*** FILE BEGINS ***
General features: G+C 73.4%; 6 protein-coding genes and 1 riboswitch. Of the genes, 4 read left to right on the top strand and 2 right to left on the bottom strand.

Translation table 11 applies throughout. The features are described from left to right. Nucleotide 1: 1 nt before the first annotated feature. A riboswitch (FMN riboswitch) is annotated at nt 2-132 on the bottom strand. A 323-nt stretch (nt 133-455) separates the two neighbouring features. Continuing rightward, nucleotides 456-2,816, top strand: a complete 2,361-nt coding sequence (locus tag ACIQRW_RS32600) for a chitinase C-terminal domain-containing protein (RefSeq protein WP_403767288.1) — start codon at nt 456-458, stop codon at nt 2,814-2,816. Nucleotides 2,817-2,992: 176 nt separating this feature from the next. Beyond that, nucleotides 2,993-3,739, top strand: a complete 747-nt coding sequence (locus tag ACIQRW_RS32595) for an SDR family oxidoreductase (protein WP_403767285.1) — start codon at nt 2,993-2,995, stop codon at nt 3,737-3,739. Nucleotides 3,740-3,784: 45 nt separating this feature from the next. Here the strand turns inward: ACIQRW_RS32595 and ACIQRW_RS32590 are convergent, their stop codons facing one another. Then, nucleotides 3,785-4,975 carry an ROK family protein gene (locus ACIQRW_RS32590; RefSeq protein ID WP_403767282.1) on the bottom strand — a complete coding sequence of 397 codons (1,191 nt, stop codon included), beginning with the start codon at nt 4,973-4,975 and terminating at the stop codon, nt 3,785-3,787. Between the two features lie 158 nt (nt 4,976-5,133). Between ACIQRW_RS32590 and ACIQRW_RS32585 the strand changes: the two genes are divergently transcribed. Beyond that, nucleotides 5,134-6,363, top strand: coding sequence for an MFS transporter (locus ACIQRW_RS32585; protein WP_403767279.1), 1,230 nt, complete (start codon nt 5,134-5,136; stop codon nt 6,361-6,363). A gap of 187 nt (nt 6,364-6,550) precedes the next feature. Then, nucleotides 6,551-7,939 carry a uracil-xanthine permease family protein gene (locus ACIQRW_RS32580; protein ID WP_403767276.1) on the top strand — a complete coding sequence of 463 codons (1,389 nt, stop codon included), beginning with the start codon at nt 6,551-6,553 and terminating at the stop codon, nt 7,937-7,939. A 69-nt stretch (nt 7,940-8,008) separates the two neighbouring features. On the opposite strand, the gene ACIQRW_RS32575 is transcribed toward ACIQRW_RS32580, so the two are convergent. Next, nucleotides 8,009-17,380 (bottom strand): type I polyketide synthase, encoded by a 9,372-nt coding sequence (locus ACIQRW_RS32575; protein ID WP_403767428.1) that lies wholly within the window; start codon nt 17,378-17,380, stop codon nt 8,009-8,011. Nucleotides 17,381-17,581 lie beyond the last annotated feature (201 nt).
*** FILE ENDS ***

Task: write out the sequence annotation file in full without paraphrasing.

General features: G+C 73.4%; 6 protein-coding genes and 1 riboswitch. Of the genes, 4 read left to right on the top strand and 2 right to left on the bottom strand.

Translation table 11 applies throughout. The features are described from left to right. Nucleotide 1: 1 nt before the first annotated feature. A riboswitch (FMN riboswitch) is annotated at nt 2-132 on the bottom strand. A 323-nt stretch (nt 133-455) separates the two neighbouring features. Continuing rightward, nucleotides 456-2,816, top strand: a complete 2,361-nt coding sequence (locus tag ACIQRW_RS32600) for a chitinase C-terminal domain-containing protein (RefSeq protein WP_403767288.1) — start codon at nt 456-458, stop codon at nt 2,814-2,816. Nucleotides 2,817-2,992: 176 nt separating this feature from the next. Beyond that, nucleotides 2,993-3,739, top strand: a complete 747-nt coding sequence (locus tag ACIQRW_RS32595) for an SDR family oxidoreductase (protein WP_403767285.1) — start codon at nt 2,993-2,995, stop codon at nt 3,737-3,739. Nucleotides 3,740-3,784: 45 nt separating this feature from the next. Here the strand turns inward: ACIQRW_RS32595 and ACIQRW_RS32590 are convergent, their stop codons facing one another. Then, nucleotides 3,785-4,975 carry an ROK family protein gene (locus ACIQRW_RS32590; RefSeq protein ID WP_403767282.1) on the bottom strand — a complete coding sequence of 397 codons (1,191 nt, stop codon included), beginning with the start codon at nt 4,973-4,975 and terminating at the stop codon, nt 3,785-3,787. Between the two features lie 158 nt (nt 4,976-5,133). Between ACIQRW_RS32590 and ACIQRW_RS32585 the strand changes: the two genes are divergently transcribed. Beyond that, nucleotides 5,134-6,363, top strand: coding sequence for an MFS transporter (locus ACIQRW_RS32585; protein WP_403767279.1), 1,230 nt, complete (start codon nt 5,134-5,136; stop codon nt 6,361-6,363). A gap of 187 nt (nt 6,364-6,550) precedes the next feature. Then, nucleotides 6,551-7,939 carry a uracil-xanthine permease family protein gene (locus ACIQRW_RS32580; protein ID WP_403767276.1) on the top strand — a complete coding sequence of 463 codons (1,389 nt, stop codon included), beginning with the start codon at nt 6,551-6,553 and terminating at the stop codon, nt 7,937-7,939. A 69-nt stretch (nt 7,940-8,008) separates the two neighbouring features. On the opposite strand, the gene ACIQRW_RS32575 is transcribed toward ACIQRW_RS32580, so the two are convergent. Next, nucleotides 8,009-17,380 (bottom strand): type I polyketide synthase, encoded by a 9,372-nt coding sequence (locus ACIQRW_RS32575; protein ID WP_403767428.1) that lies wholly within the window; start codon nt 17,378-17,380, stop codon nt 8,009-8,011. Nucleotides 17,381-17,581 lie beyond the last annotated feature (201 nt).